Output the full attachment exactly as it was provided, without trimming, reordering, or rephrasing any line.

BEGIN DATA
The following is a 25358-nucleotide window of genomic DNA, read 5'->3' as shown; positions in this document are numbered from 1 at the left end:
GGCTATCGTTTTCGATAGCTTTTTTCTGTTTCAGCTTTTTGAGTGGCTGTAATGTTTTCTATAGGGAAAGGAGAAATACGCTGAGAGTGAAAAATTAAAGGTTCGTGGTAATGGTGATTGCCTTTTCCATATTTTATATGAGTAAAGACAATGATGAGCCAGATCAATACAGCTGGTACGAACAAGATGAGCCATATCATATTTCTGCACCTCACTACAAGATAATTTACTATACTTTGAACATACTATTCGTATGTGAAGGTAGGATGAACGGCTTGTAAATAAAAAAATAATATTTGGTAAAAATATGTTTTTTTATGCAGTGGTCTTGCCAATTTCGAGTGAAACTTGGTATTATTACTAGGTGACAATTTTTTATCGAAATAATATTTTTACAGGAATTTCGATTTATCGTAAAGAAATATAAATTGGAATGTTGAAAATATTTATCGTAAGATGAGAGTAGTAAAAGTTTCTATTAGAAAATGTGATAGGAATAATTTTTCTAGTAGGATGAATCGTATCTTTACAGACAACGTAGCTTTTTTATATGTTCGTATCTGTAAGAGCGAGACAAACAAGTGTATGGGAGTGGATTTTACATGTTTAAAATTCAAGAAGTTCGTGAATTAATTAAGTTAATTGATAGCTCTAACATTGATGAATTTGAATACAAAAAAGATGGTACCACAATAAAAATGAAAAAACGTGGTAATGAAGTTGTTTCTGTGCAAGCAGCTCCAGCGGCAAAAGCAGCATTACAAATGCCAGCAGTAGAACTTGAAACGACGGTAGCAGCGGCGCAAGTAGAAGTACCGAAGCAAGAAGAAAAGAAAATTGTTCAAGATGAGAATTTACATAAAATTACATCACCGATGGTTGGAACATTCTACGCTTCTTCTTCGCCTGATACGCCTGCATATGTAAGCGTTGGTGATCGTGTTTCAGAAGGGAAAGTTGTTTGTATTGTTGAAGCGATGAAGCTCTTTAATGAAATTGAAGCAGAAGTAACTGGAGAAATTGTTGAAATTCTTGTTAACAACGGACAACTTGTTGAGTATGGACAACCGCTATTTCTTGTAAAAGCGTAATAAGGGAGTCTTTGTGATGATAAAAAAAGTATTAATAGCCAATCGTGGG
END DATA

The following is a 25358-nucleotide window of genomic DNA, read 5'->3' as shown; positions in this document are numbered from 1 at the left end:
GGCTATCGTTTTCGATAGCTTTTTTCTGTTTCAGCTTTTTGAGTGGCTGTAATGTTTTCTATAGGGAAAGGAGAAATACGCTGAGAGTGAAAAATTAAAGGTTCGTGGTAATGGTGATTGCCTTTTCCATATTTTATATGAGTAAAGACAATGATGAGCCAGATCAATACAGCTGGTACGAACAAGATGAGCCATATCATATTTCTGCACCTCACTACAAGATAATTTACTATACTTTGAACATACTATTCGTATGTGAAGGTAGGATGAACGGCTTGTAAATAAAAAAATAATATTTGGTAAAAATATGTTTTTTTATGCAGTGGTCTTGCCAATTTCGAGTGAAACTTGGTATTATTACTAGGTGACAATTTTTTATCGAAATAATATTTTTACAGGAATTTCGATTTATCGTAAAGAAATATAAATTGGAATGTTGAAAATATTTATCGTAAGATGAGAGTAGTAAAAGTTTCTATTAGAAAATGTGATAGGAATAATTTTTCTAGTAGGATGAATCGTATCTTTACAGACAACGTAGCTTTTTTATATGTTCGTATCTGTAAGAGCGAGACAAACAAGTGTATGGGAGTGGATTTTACATGTTTAAAATTCAAGAAGTTCGTGAATTAATTAAGTTAATTGATAGCTCTAACATTGATGAATTTGAATACAAAAAAGATGGTACCACAATAAAAATGAAAAAACGTGGTAATGAAGTTGTTTCTGTGCAAGCAGCTCCAGCGGCAAAAGCAGCATTACAAATGCCAGCAGTAGAACTTGAAACGACGGTAGCAGCGGCGCAAGTAGAAGTACCGAAGCAAGAAGAAAAGAAAATTGTTCAAGATGAGAATTTACATAAAATTACATCACCGATGGTTGGAACATTCTACGCTTCTTCTTCGCCTGATACGCCTGCATATGTAAGCGTTGGTGATCGTGTTTCAGAAGGGAAAGTTGTTTGTATTGTTGAAGCGATGAAGCTCTTTAATGAAATTGAAGCAGAAGTAACTGGAGAAATTGTTGAAATTCTTGTTAACAACGGACAACTTGTTGAGTATGGACAACCGCTATTTCTTGTAAAAGCGTAATAAGGGAGTCTTTGTGATGATAAAAAAAGTATTAATAGCCAATCGTGGG